Describing a body of work from Miami-based artist Jorge Enrique is both a paradoxical and technically accurate exercise. Architecture is geared towards a slew of metaphoric tasks: a basic shelter, a functional work or play space, a haven for hermetic ritual, a temple for learning, or maybe a mere freestanding aesthetic experiment. The variances of architecture are, by their nature, reflections of the same kind of spontaneous, organic innovations often experienced by painters, dancers, musicians, and stage actors. In other words, architecture is seldom a cold, methodical series of calculations, measurements, numbers, permits, and ownership claims. But Enrique’s work is neither an adherence to strict principles of sound logic, nor an embrace of a recent class of architectural bodies meant to mimic "natural" or "organic" elements
Throughout Enrique’s body of work, he has absorbed the diverse external and internal spaces of the multi-colored metropolis he inhabits and translated the experience of urban construction and deconstructions into his pieces. In Howl, he engages angular gestures with more muted surface qualities than in his previous series. The lacquer coatings are gone, dark umber and soot black tones dominate the compositional planes versus yellows and primary blues, and the lack of such layered materials as found in his works from 2000 to 2012 are, ironically, more tangible. The sculptures of this series resemble bent lines, zigzagging through the air, and present a direct challenge to conventional architectures. Both anti-organic and anti-architectural structures, they are investigations into radicalized geometry; angles and permutations of linear space becoming less concrete constructions in non-linear space.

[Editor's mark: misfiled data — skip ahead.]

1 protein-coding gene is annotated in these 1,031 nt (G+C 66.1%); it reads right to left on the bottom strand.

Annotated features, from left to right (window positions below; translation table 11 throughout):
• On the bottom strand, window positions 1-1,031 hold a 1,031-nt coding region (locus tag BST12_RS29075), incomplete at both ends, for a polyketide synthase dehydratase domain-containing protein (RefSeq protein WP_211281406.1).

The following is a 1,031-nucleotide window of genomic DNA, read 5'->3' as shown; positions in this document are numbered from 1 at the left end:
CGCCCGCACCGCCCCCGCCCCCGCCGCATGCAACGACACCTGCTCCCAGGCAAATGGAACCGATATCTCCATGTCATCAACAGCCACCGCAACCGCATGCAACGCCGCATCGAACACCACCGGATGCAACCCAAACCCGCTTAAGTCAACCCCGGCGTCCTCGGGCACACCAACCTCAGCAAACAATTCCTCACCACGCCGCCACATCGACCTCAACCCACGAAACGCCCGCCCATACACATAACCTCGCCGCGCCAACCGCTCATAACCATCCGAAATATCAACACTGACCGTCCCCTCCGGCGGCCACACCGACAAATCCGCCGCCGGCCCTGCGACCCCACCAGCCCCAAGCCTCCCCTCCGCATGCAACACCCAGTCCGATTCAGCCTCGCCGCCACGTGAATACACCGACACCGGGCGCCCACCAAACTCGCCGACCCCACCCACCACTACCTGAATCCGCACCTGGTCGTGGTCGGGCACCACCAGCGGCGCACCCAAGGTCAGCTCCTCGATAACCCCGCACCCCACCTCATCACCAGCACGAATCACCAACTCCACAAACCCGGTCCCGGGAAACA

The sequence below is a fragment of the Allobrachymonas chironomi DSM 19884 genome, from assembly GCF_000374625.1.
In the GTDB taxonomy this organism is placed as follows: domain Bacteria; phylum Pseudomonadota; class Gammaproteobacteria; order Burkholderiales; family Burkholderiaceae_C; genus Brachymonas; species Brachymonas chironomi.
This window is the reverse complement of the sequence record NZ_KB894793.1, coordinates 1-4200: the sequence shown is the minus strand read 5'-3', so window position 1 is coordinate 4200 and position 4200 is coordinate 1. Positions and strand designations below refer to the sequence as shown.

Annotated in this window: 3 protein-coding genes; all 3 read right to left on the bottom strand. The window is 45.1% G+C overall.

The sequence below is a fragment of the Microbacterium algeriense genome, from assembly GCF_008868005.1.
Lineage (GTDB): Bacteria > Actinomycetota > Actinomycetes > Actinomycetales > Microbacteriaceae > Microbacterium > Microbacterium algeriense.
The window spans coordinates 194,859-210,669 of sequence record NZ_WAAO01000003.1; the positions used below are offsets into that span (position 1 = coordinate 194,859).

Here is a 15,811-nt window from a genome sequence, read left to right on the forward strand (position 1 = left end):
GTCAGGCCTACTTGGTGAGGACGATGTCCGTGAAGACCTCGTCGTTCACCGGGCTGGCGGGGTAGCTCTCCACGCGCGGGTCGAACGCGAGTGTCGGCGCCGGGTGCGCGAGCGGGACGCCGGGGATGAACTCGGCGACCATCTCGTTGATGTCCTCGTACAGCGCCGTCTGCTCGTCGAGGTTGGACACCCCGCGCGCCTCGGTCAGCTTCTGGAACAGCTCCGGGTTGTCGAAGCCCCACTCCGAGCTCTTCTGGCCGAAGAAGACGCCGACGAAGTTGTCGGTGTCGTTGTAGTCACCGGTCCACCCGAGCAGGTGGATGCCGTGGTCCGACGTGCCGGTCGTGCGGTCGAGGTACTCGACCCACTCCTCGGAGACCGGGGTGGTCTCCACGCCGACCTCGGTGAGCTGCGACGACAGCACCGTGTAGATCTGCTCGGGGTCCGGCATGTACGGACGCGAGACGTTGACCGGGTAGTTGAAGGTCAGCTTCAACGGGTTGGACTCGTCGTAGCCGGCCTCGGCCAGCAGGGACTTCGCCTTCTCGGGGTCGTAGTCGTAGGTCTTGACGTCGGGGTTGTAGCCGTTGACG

Jorge Enrique was born in Havana in 1960. He began his academic studies in Studio Art at the Alfred C. Glassell Jr. School of Art at the Museum of Fine Arts, Houston. Solo exhibitions of his work have been exhibited in Paris, New York, Houston, and Miami. Enrique’s works have been shown at the Villa Datris Foundation in L’Isle-sur-la-Sorgue (France), L’Institut Culturel Bernard Magrez in Bordeaux, Locust Projects (Miami), the Lawndale Art Annex (Houston), and the Coca-Cola Corporation Headquarters in Atlanta. Enrique lives and works in Miami.
Opening Preview: Thursday on Oct. 9 from 5:00 – 7:00 p.m.
On view through Nov. 4, 2014.
Waltman Ortega Fine Art
2233 NW 2nd Ave
Miami, Fl 33127